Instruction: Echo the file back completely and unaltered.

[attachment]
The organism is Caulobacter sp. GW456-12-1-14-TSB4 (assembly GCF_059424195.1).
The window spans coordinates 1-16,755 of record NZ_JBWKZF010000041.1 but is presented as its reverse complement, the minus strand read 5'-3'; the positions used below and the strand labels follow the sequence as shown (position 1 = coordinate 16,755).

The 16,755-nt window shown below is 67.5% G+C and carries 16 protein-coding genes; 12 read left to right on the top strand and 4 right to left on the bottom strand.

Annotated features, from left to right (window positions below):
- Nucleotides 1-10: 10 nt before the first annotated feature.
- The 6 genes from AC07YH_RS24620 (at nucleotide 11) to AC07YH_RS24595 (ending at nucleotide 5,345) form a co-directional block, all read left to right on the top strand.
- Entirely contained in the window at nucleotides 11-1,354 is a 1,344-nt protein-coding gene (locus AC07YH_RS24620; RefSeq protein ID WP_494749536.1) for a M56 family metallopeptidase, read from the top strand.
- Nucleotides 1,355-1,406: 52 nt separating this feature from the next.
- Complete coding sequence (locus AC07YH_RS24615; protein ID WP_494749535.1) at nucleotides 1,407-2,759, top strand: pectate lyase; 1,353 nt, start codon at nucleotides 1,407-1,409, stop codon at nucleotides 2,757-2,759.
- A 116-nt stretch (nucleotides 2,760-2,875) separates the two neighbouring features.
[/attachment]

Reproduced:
The organism is Caulobacter sp. GW456-12-1-14-TSB4 (assembly GCF_059424195.1).
The window spans coordinates 1-16,755 of record NZ_JBWKZF010000041.1 but is presented as its reverse complement, the minus strand read 5'-3'; the positions used below and the strand labels follow the sequence as shown (position 1 = coordinate 16,755).

The 16,755-nt window shown below is 67.5% G+C and carries 16 protein-coding genes; 12 read left to right on the top strand and 4 right to left on the bottom strand.

Annotated features, from left to right (window positions below):
- Nucleotides 1-10: 10 nt before the first annotated feature.
- The 6 genes from AC07YH_RS24620 (at nucleotide 11) to AC07YH_RS24595 (ending at nucleotide 5,345) form a co-directional block, all read left to right on the top strand.
- Entirely contained in the window at nucleotides 11-1,354 is a 1,344-nt protein-coding gene (locus AC07YH_RS24620; RefSeq protein ID WP_494749536.1) for a M56 family metallopeptidase, read from the top strand.
- Nucleotides 1,355-1,406: 52 nt separating this feature from the next.
- Complete coding sequence (locus AC07YH_RS24615; protein ID WP_494749535.1) at nucleotides 1,407-2,759, top strand: pectate lyase; 1,353 nt, start codon at nucleotides 1,407-1,409, stop codon at nucleotides 2,757-2,759.
- A 116-nt stretch (nucleotides 2,760-2,875) separates the two neighbouring features.